# What are the biggest and smallest represent-able numbers with single precision floating points?

I am trying to understand the limits of the floating point representation.

On a 32-bit computer with 7 bits for the exponent and 24 bits for the mantissa, I want to know the biggest and smallest numbers.

My calculation:

Base 2

Biggest positive number = $$+ 1 \times 2^{127}$$

Smallest positive number = $$+ 2^{-24} \times 2^{-127}$$

Biggest negative number = $$- 2^{-24} \times 2^{-127}$$

Smallest negative number = $$-1 \times 2^{127}$$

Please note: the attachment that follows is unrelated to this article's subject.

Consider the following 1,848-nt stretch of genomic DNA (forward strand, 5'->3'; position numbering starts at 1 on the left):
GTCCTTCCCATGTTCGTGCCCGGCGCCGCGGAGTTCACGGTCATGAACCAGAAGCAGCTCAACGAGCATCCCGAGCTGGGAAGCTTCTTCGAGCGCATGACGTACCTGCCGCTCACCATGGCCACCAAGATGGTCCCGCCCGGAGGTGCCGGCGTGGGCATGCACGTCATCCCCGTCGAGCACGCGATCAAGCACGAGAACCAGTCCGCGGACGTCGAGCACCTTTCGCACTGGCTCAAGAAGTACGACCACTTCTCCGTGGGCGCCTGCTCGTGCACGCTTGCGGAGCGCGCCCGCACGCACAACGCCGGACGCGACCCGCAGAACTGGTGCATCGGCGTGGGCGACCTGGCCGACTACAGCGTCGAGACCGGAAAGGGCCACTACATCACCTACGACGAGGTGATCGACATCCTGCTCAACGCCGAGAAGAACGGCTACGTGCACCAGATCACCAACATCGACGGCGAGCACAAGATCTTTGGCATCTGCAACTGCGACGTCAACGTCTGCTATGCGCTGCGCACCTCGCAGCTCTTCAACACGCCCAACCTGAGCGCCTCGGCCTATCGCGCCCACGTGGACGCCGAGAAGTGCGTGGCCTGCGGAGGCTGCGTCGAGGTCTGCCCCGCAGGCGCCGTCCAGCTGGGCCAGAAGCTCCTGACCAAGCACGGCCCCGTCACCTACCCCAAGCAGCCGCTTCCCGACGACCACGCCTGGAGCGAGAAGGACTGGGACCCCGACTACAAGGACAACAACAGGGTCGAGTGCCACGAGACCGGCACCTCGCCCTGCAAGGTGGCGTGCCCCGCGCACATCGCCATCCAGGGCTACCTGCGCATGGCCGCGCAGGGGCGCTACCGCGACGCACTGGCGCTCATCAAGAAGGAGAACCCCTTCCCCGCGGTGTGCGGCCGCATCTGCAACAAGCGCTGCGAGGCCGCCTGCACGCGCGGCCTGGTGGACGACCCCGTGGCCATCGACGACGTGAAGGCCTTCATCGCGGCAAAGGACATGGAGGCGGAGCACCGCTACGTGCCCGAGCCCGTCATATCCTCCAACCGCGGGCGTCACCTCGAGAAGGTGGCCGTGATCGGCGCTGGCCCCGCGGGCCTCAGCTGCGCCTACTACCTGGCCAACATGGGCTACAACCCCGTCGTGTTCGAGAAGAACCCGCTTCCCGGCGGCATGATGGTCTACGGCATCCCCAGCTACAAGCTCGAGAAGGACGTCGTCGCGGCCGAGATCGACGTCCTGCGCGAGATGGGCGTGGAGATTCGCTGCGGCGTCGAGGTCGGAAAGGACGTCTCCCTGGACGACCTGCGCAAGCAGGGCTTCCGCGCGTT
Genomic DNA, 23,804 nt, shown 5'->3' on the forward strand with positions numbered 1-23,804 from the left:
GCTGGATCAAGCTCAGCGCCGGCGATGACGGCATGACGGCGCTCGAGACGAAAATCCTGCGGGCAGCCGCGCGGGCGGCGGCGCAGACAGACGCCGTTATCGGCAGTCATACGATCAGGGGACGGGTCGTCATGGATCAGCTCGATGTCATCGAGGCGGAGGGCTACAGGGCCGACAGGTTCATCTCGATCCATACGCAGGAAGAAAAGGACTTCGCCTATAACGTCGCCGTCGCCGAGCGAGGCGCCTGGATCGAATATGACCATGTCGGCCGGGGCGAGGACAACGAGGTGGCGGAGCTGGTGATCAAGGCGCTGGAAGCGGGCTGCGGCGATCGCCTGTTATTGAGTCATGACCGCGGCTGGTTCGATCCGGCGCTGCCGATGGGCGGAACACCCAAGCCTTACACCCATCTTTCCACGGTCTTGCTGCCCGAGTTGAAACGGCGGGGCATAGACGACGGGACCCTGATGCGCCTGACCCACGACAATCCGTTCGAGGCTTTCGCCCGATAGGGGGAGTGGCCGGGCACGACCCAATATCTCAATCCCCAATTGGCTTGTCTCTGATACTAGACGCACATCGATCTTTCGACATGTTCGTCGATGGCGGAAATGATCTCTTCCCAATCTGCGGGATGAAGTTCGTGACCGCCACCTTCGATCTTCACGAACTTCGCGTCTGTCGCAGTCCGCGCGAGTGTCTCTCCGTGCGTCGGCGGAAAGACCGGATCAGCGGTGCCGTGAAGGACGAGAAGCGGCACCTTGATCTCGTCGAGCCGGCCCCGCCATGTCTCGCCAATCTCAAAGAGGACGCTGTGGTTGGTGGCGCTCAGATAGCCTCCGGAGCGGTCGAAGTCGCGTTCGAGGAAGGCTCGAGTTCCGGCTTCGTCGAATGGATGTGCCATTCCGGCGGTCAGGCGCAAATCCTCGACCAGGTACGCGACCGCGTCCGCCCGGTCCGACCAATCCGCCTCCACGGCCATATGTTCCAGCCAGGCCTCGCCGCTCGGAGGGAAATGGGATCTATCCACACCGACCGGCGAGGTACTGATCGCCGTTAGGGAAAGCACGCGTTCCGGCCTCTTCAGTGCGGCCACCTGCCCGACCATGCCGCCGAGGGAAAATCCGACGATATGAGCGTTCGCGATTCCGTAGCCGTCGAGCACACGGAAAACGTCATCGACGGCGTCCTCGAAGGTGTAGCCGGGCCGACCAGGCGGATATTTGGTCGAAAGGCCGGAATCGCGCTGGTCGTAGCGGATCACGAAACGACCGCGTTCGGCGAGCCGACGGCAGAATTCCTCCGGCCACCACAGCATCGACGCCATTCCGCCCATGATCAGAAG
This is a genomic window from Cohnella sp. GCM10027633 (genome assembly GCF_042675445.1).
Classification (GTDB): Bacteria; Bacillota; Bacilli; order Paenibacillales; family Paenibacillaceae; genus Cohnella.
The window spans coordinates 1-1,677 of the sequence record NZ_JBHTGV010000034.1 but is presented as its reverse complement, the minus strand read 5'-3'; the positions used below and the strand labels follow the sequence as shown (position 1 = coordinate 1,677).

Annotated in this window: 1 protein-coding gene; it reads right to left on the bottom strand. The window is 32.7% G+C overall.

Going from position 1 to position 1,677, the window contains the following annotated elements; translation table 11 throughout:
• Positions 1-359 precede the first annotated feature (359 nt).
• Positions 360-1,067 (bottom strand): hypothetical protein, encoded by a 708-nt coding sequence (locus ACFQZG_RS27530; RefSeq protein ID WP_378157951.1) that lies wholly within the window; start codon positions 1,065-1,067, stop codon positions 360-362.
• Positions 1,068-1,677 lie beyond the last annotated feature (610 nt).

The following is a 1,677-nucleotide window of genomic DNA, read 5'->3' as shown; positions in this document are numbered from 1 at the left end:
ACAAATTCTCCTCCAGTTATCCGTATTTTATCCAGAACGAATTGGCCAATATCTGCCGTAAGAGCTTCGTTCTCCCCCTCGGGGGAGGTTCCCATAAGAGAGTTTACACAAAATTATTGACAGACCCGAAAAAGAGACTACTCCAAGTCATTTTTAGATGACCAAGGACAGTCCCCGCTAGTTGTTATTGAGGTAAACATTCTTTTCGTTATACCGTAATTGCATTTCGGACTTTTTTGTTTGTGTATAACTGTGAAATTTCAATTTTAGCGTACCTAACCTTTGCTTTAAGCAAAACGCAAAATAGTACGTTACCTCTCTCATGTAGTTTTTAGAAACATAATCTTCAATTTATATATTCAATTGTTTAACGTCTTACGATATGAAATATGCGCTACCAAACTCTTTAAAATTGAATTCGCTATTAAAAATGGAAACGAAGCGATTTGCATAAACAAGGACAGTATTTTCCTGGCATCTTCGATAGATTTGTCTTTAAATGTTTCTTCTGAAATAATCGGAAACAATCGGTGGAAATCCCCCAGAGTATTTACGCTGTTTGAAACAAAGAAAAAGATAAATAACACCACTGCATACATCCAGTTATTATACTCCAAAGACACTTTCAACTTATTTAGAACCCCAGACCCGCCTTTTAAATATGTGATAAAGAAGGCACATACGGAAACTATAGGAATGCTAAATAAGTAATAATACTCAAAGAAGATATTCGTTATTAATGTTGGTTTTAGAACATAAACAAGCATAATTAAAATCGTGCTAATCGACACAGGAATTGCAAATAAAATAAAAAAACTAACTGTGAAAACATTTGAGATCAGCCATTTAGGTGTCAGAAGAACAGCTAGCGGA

Decimal

Biggest positive number = $$+1 \times 10^{38}$$

Smallest positive number= $$+ 10^{-7} \times 10^{-38}$$

Biggest negative number= $$- 10^{-7} \times 10^{-38}$$

Smallest negative number = $$-1 \times 10^{38}$$

Is this a correct calculation?

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More to the point: in inexact arithmetic, there exist representable numbers $\eta$ such that $x+\eta=x$ for any $x$, and for $x=1$, machine $\epsilon$ is the largest such $\eta$. – J. M. Jul 17 '11 at 15:42